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The Fortepan Masters photo book preserves the imprint of the 20th century’s collective memory

The nearly seven hundred-page photo book Fortepan Masters—Collected Photography in the 20th Century—Selected by Szabolcs Barakonyi, inspired by the archives of Fortepan, has been published. It is much more than a simple photo collection—it is a particularly exciting publication in terms of its material quality and graphic solutions.

Fortepan is an online archive that began with the digitization and online uploading of photos collected and found by the founders over the years, and the number of images has been growing ever since. Although the free-to-use community archive collects images from the twentieth century, its practice is very contemporary, and its operating model is unique worldwide. A privately published photo book entitled Fortepan Masters—Collected Photography in the 20th Century—Selected by Szabolcs Barakonyi has now been made from selected pictures of Fortepan.

The 690-page publication contains 333 Fortepan images. Its mastermind and art director is Szabolcs Barakonyi, who has been working actively for more than twenty years, with pictures on a daily basis. Of this, he spent twenty-two years in the press—where photography always gets an important and definite meaning.

“I decided I was going to work for Fortepan like no one has done so far—I’m alone with the pictures and looking through them from the beginning. Fortepan is a huge archive on the internet, with the number of images slowly rising to over 130,000; however, this amount is almost unmanageable, it is no longer possible to navigate in them,” says Szabolcs and adds that he thinks Fortepan is an imprint of the collective memory of the 20th century. “For the sake of the experiment, we treat it as if it belonged to a single man who was Hungarian and lived through the entire twentieth century.”

The images in this publication are not based on narratives and do not follow a thematic or chronological system, but rather the fine art and visual aspects dominated the selection and arrangement. The image stream is not broken by captions, we find relatively little text in the thick book. The responsible publisher of the volume is György Simó, the editor was Róza Tekla Szilágyi, and the introduction was written by Ildikó Enyedi. The book also includes an editorial introduction by Szabolcs Barakonyi and an in-depth interview by György Simó with Miklós Tamási, the founder of Fortepan. It also examines fragments of the text that appeared in the image section of the old Index Fortepan.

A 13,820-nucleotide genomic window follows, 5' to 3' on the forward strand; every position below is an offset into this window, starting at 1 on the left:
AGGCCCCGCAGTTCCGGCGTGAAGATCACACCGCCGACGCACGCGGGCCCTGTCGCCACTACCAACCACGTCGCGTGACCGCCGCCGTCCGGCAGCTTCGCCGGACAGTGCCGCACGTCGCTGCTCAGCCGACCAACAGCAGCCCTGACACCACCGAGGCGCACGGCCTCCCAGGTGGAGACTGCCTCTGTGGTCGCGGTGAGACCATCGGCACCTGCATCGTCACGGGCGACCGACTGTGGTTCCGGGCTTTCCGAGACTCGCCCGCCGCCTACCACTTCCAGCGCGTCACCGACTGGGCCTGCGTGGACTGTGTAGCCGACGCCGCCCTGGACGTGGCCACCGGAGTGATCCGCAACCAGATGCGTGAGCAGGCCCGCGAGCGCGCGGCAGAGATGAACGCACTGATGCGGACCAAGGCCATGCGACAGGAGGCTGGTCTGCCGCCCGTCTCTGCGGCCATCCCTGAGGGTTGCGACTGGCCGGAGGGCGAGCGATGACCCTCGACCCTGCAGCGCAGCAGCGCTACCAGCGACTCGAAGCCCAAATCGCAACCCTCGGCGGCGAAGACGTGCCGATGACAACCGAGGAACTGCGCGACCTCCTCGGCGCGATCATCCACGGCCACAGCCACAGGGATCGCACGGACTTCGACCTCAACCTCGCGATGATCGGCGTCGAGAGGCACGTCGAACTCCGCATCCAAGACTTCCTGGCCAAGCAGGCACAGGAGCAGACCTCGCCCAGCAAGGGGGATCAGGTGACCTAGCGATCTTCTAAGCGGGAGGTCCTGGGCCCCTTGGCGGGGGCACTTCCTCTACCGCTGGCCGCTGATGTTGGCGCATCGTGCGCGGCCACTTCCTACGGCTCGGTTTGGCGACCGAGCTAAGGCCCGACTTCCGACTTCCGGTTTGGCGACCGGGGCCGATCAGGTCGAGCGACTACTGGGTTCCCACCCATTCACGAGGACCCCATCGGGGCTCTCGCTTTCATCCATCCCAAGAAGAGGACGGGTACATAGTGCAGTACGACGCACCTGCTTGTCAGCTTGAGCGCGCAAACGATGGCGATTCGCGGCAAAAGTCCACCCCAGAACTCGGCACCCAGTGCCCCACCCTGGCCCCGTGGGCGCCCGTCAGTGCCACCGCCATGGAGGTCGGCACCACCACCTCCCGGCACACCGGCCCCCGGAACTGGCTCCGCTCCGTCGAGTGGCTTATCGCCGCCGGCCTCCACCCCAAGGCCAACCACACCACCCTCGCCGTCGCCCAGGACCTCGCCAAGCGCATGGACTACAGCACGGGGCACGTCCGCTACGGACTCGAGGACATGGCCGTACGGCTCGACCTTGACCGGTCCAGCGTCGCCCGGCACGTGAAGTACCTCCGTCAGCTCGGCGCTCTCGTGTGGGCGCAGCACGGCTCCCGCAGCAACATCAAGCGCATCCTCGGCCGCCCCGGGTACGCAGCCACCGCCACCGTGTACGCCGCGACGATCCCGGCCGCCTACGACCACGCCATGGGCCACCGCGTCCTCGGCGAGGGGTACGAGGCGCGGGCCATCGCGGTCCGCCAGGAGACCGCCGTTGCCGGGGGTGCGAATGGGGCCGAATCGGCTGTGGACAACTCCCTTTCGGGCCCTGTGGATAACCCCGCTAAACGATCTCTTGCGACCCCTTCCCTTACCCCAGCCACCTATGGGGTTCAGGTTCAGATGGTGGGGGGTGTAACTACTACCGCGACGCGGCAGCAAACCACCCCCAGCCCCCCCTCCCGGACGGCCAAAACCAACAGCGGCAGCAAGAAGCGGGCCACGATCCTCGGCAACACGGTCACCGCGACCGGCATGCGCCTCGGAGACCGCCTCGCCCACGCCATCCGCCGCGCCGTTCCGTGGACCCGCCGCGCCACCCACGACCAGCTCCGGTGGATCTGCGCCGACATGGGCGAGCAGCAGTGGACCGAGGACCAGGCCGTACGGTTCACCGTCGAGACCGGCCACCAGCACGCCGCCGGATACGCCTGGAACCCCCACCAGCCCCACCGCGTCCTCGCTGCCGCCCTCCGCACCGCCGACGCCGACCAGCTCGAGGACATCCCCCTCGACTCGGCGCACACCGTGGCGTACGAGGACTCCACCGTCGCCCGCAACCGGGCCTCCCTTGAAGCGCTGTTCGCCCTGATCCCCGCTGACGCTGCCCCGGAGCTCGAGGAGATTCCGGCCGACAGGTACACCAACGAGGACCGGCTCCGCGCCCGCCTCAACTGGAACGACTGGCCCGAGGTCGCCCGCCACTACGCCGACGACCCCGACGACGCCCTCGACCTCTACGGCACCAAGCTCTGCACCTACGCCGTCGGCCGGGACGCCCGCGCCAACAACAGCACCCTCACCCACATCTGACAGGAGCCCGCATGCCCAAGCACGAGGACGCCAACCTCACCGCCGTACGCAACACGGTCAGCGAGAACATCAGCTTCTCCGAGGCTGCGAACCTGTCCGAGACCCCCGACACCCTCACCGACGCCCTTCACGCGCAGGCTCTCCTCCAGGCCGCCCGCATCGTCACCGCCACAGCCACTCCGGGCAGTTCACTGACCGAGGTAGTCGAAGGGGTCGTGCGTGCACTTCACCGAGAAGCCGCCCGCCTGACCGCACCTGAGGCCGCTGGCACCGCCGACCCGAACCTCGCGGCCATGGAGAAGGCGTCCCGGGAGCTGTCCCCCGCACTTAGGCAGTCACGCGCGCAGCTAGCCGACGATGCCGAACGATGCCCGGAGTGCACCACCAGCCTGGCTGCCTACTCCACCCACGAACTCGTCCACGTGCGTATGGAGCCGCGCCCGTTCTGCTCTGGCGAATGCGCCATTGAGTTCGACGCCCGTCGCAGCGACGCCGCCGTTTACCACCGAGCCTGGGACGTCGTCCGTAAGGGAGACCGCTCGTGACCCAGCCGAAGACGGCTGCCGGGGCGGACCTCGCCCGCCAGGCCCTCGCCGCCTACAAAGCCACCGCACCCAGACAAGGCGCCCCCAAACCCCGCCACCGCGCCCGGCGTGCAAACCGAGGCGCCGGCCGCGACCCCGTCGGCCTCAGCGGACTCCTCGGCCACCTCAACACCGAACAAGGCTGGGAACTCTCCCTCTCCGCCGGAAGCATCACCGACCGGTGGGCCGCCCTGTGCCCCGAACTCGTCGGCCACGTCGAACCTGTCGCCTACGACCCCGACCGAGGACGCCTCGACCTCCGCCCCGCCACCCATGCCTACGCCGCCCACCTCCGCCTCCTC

The book combines exceptional solutions both in terms of material quality and graphic design. In contrast to the usual books, this publication has a double-spine book body, the book consists of triple page units, “triptychs” instead of page pairs. With the resulting surfaces, the possibility of image placement is multiplied, and images of different formats can be placed more democratically. According to Zalán Péter Salát, the person in charge of the creative concept, the structure of the book invites readers to take an active part, who can also create their own photo-combinations in keeping with the way they turn the pages.

The volume was printed on four different shades of the Swedish Arctic Paper mill’s Munken paper family—shades of different whiteness were randomly picked by the press, so no two book bodies are alike. Although it is a photo book, the cover is not dominated by a photo, but by an exciting setting of the title. According to the creators, Fortepan could not be well characterized with a single photo, which is why they eventually decided on the title-emphasized cover. The book uses rampant letter blending, mixing contemporary versions of the Times inspired by the Times New Roman font, which is as old as the images.

The Fortepan Masters book is available in Hungarian and English, as well as collector’s copies that have hidden twentieth-century family photographs unpublished on Fortepan. The volume can be purchased for the first time between September 27 and October 10, within the framework of the Autumn Festival in the Írók Boltja (The Writer’s Bookshop), the introductory price is HUF 34,990, around EUR 100.

During the Autumn Festival, the shop window of the Írók Boltja will also feature an installation designed by the AU workshop, which aims to allow street passers-by to view the photo material of the publication available in the bookstore in intimate conditions compared to public window shopping.

Photos: Csaba Villányi

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